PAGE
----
Design/Background/Rationale: Cleansing the skin with CHG prior to catheter insertion has been shown to greatly reduce the incidence of CLABSI in the ICU patient population. Central venous catheters (CVCs) are used extensively in the ICU and non-ICU patient population. Use of CVC is associated with substantial potential for producing iatrogenic disease, specifically bloodstream infections. Research has also demonstrated that the use of "bundles" can lead to a reduction in CLABSIs. Wishard Health Services had already implemented a central line bundle developed along Centers for Disease Control and Prevention guidelines by the Indianapolis Patient Safety Coalition. Central line-associated bloodstream infection rates remained well above external bench marks despite implementation of the central line bundle. After more literature review, Wishard Health Services initiated daily bathing of all ICU patients with CHG.
Methods/Description: Beginning in October 2009, daily bathing with CHG preparation for all ICU patients was initiated. Ongoing tracking of central line utilization days and cultures for bloodstream infections allow for analysis of CLABSI rates using National Healthcare Safety Network (NHSN) definitions.
Findings/Outcomes: Since implementation of CHG bathing, the rates for CLABSI at Wishard Health Services have decreased consistently below the NHSN benchmark. Rates for the first and second quarters of 2010 are down to a rolling rate of 2.5, which falls within NHSN benchmark of 3.6/1000 to 2.1/1000 line-days.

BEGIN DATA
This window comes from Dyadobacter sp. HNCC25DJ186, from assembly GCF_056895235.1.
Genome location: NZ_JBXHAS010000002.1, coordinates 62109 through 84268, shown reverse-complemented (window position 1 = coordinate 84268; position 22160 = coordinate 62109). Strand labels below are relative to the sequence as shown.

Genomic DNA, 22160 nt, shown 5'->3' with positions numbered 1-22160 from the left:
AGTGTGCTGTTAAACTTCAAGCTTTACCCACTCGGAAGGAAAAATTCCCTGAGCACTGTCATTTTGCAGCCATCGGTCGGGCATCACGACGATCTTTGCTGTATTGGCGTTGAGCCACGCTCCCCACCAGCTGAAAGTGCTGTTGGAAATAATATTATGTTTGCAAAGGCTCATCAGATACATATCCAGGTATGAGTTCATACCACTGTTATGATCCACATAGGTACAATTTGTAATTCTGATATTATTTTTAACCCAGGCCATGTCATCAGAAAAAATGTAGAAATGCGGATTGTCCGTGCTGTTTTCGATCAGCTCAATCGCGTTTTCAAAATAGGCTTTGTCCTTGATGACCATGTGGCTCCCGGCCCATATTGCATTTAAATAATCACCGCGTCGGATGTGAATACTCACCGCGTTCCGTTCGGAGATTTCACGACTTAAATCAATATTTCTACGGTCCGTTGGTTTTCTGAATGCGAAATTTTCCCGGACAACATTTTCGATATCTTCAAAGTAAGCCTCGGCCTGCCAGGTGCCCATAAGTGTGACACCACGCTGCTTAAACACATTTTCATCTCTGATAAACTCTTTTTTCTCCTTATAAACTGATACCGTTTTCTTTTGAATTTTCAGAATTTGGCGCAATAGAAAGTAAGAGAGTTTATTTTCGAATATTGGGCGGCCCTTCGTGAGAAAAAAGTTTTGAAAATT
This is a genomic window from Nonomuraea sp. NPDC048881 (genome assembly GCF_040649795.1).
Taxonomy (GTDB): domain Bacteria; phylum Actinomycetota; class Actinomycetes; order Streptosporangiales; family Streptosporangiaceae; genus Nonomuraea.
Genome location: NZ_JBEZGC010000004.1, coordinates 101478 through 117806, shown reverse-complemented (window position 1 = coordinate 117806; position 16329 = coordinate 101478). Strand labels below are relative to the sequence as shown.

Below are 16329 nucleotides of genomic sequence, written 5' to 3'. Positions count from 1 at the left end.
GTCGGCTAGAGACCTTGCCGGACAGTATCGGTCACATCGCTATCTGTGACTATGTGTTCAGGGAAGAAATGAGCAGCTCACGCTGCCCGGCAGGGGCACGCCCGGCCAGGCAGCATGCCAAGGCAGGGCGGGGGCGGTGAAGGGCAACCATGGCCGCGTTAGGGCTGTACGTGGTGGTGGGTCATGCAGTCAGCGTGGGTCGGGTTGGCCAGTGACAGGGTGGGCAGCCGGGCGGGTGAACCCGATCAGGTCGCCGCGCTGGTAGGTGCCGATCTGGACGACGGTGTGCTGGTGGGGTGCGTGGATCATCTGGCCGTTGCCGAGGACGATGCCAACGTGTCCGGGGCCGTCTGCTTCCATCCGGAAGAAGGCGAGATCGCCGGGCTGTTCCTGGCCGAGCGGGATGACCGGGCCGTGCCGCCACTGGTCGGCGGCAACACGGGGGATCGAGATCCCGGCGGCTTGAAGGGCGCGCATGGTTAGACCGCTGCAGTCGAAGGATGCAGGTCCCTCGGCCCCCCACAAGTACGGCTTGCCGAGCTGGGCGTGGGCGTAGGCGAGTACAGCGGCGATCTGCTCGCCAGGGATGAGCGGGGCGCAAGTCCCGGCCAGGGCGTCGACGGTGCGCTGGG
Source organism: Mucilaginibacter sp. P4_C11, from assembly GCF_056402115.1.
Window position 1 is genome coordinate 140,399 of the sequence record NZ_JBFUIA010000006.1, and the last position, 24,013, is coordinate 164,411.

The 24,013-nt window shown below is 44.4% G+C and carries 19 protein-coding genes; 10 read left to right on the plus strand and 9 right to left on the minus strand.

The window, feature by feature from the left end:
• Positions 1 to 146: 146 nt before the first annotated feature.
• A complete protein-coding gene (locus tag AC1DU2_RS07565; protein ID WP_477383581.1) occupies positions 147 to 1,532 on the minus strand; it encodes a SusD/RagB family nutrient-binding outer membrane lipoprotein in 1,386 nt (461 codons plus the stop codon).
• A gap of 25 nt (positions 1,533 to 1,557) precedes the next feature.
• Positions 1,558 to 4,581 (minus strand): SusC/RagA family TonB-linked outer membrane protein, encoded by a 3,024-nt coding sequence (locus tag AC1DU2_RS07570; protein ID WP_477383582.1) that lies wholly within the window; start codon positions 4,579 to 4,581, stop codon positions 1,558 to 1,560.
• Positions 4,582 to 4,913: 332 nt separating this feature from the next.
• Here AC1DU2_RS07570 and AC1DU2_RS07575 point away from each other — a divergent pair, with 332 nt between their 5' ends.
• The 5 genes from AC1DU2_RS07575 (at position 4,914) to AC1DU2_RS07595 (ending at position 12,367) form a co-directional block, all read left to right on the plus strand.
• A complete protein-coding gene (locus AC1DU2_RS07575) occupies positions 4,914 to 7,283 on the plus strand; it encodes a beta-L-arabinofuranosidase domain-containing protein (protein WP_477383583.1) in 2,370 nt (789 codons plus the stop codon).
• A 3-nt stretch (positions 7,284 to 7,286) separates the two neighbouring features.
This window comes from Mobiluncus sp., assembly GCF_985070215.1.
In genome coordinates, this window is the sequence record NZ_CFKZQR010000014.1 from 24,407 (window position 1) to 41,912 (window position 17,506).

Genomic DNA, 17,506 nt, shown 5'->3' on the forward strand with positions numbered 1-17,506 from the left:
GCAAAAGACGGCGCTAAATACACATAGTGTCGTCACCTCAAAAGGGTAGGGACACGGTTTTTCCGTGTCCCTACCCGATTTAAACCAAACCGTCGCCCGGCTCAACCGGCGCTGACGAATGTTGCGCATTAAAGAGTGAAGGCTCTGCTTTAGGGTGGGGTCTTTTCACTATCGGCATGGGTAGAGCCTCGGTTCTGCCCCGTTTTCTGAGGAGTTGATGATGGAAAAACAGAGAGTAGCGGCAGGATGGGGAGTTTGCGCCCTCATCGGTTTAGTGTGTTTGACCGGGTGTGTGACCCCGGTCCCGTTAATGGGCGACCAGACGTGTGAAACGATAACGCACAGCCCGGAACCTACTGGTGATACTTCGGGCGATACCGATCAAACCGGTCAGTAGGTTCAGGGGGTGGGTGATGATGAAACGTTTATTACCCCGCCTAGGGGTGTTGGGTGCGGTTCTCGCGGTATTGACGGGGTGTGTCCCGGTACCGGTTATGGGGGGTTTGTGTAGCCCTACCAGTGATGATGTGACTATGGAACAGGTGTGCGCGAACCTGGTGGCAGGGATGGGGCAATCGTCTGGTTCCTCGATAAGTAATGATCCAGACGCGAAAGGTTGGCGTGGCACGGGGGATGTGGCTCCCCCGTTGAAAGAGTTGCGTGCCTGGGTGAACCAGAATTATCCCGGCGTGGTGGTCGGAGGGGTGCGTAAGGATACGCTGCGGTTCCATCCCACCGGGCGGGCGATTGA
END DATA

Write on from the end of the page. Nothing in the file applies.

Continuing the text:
Conclusions: Initiation of CHG bathing along with the use of central line bundles has reduced CLABSI rates in the ICU patient population at Wishard Health Services.
Implications for Practice: Chlorhexidine bathing may be a useful adjuct in decreasing central line bloodstream infections.
Mary Fischer, MSN, RN, CCRN, PCCN, Sue Storey, MSN, RN, AOCNS, St Vincent Hospital, Indianapolis, Indiana
Purpose/Objectives: Clinical nurse specialist (CNS) work is complicated, varied, and often ambiguous to others. Clinical nurse specialists identify 5 roles and 3 spheres of influence. To evaluate, redirect, and balance priorities among the spheres and roles, regular attention to tracking is imperative. There is paucity in the literature regarding how to quantify the productivity of the CNS. As a result, an online time tracking tool was customized to demonstrate CNS endeavors.